if you have ArcInfo, you could use "polygon to line" to have topological arcs. Based on the attribute table, you can select the lines which do not have values of -1 in the left or right. Then you select the polygons that intersect those lines and you invert the selection. Another solution is to use the dissolve tool (no multipart polygons). Then a spatial ...


2

The problem is not with the bus routes data, it's with your other shape files. They appear to be TIGER data, which is not distributed in a Projected coordinate system. At some point, the prj files for those three shapes has been corrupted, altered, or deleted. Perhaps you used the Define Projection tool on those shapes and set them to UTM 15N when you should ...


2

Walter: the HUD data uses ID's for the blockgroups (BLKGRP) with single quotes around them... the TIGER blockgroup ID's (GEOID) do not have single quotes: I would say that you should create a new column using Excel / Open Office to truncate the first and last values from the field into the new column...but I can't remember how to do that right now!!! ...


2

From my collection of ArcGis 9.3 python scripts: import arcgisscripting gp = arcgisscripting.create(9.3) Shape_A = "c:\\some\\path\\to\\shapefile.shp" Shape_B = "c:\\some\\other\\path\\other_shapefile.shp" Intersection = "c:\\output\\path\\output.shp" gp.Intersect_analysis(Shape_A + ";" + Shape_B,Intersection,"ALL","#","INPUT") You will need to change ...


2

In a similar case, I used a linear feature derived from the polygons on the top, and the polygons feature below. Then, you can symbolize your lines accordingly, whereas the polygons borders (the outline color in ArcMap) can be set to no color.


2

Python add-ins are new to 10.1. So your 9.3 user won't be able to use one. If he decides to migrate to 10.1 or higher (wouldn't be a bad thing after all, 9.3 is not supported for a while): Add-ins are stored in your user's profile (...\My Documents\ArcGIS\AddIns). I don't think you can use/find the add-in if you didn't install it on your machine. But if ...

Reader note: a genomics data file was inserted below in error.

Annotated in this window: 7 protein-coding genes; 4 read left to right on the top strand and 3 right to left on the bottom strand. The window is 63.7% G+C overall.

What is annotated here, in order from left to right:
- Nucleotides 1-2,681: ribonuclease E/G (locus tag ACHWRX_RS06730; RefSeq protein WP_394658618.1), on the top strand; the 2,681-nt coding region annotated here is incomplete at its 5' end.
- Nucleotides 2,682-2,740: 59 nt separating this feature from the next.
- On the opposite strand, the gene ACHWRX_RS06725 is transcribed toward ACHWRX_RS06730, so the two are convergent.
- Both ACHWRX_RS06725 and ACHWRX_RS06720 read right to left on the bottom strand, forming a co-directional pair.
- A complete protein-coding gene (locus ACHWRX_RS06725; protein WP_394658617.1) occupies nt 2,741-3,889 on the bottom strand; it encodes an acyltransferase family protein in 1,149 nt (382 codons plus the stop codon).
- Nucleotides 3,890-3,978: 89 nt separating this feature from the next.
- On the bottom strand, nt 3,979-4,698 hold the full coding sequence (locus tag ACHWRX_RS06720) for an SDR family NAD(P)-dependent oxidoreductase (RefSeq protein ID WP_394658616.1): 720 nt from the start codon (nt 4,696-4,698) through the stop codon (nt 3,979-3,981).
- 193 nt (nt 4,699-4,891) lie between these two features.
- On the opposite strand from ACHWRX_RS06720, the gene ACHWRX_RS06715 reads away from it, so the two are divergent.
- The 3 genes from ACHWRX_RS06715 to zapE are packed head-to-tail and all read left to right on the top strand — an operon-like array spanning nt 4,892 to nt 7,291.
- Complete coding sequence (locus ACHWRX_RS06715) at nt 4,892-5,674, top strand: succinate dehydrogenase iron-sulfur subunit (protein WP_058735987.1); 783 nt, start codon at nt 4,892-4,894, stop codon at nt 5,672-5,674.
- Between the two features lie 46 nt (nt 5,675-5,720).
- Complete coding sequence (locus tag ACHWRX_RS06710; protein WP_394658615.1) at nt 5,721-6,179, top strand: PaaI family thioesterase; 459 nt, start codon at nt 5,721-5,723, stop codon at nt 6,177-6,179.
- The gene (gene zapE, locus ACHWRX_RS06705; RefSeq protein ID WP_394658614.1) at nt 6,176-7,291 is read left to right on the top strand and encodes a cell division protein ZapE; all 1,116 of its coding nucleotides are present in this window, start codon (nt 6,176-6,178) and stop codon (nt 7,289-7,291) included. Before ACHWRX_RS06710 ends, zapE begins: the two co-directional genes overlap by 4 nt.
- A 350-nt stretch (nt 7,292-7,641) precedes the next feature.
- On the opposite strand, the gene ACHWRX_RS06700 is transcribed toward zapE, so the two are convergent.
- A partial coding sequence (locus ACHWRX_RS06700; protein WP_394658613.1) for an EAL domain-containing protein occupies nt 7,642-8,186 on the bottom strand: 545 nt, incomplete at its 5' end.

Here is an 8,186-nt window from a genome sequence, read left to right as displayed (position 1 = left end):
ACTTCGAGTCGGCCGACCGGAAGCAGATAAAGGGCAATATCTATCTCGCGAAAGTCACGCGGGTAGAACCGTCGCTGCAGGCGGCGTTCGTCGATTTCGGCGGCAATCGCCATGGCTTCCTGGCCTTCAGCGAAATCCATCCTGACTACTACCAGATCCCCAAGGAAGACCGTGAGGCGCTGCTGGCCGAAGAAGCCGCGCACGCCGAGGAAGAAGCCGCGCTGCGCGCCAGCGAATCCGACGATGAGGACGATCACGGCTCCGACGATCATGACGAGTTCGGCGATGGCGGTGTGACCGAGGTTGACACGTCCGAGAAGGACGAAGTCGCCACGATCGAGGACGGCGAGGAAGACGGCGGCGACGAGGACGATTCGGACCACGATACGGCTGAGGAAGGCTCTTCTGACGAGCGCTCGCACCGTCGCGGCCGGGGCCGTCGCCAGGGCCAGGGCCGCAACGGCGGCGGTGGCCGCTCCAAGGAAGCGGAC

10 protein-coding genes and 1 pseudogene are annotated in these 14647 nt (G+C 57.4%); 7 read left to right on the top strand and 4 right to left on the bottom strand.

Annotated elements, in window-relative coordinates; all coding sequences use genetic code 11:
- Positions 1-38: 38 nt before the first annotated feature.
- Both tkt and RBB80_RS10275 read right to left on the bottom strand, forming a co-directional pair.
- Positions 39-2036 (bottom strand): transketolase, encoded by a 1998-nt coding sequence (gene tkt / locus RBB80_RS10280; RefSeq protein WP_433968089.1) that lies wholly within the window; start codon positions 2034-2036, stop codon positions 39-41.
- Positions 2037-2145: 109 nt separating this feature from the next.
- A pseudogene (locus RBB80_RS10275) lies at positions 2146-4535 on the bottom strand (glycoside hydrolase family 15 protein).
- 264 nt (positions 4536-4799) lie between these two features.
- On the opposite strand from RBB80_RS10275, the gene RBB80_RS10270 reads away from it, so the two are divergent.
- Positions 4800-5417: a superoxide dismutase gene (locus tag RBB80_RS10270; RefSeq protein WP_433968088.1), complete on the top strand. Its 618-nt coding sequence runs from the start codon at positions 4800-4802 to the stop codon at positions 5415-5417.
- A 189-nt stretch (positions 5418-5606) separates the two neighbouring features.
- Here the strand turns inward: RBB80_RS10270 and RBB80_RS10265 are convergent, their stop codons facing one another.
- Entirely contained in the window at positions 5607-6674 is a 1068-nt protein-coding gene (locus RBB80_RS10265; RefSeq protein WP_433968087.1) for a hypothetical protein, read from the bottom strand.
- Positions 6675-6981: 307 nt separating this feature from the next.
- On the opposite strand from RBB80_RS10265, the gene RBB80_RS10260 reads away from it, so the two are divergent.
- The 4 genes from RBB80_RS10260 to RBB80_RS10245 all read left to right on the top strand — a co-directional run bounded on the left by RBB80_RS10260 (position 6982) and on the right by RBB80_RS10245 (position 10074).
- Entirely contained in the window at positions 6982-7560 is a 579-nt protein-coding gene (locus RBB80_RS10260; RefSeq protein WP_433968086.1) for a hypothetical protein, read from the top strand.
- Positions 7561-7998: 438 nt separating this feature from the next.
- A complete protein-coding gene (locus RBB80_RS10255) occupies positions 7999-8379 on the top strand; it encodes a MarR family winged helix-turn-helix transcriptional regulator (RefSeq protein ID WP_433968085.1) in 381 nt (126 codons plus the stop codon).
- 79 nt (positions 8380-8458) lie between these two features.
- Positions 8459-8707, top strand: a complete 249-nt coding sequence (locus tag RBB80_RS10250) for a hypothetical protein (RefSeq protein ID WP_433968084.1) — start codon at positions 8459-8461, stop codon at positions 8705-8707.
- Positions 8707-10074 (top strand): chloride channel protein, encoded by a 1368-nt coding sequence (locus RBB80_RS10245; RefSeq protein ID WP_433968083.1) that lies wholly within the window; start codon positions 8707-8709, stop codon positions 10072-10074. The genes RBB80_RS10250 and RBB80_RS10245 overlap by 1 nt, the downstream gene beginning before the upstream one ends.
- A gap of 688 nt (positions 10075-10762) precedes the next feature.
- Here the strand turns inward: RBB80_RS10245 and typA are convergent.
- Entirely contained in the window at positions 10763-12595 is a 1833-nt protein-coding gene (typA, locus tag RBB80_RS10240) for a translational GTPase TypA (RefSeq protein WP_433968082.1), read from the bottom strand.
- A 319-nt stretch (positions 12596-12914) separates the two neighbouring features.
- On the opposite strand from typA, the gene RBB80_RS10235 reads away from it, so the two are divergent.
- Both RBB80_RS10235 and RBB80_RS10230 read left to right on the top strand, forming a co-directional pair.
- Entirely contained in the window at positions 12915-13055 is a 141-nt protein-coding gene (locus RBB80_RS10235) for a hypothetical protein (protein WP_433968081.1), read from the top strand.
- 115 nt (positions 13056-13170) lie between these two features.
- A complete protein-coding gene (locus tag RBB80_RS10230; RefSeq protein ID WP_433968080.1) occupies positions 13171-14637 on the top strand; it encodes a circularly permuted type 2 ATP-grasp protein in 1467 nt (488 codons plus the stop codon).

2

In ArcScan, (even with v9.3) there are a whole load of tolerances to fiddle with, including a "gap closure tolerance". Have you fiddled with these? See ArcScan - batch vectorization In some cases you will have to resort to cleaning these gaps manually.


2

Have a look at generalization tools such as Expand, Shrink, Boundary Clean and Thin. A combination of these tools should help. For instance Expand followed by Thin in your case should join many of the gaps. What is achievable will depend on how poor your data are. An alternative which could help if you are finding too frequent merger of small areas is to ...


1

Seems like you have not initialized the list using New. Dim listofOIDS As New List(Of Integer)


1

You can do with arcgis project(Data Management) tool . It will convert from one coordinate system to any other. Go to arc tools and search for Project tool in Data management and give in put your vector file and give output coordinate system whatever you want based on your your requirements.


1

I noticed I could define the extent in the properties of the layer, export to layer file and then to .tif in ArcMap, so figured there would be a layer python command to make this in memory. Use "gp.MakeRasterLayer_managment" to make a temporary raster layer with the extent set to be the desired file extent. export the layer with gp.CopyRaster_management to ...


1

The single tool most suitable to your goal is Identity, which will cut up your A layer by your B layer and not leave any polygons based on the B layer that don't overlap A. However it requires an ArcInfo license. The next suggestion would be Union, which will return all polygons cut up by overlap. This will return not only the areas of common overlap ...


1

This can be done with the identity tool in one step, but identity needs an ArcInfo licence. Without this licence, you can use the union tool to create a new feature class. Then you delete the polygons where the old FID field corresponding with the polygon to split is equal to -1 (those are the polygons that only belong to the polygon that you use to split)


1

Can you do 2 operations, one a clip, the other an intersect and then append the 2 result sets together?


1

Using the Cut Polygons tool within an Edit Session allows you to split polygons by drawing a line, intersections in your case.


1

I ran into a similar issue. The only way I could really see (although not exactly security safe) is to disable only secure content through HTTPS sites. This MSDN Help tells how to change your security settings. Note I only got this to partially work last time I tried it. I was trying it through Google Chrome though. If this is for internal use, you ...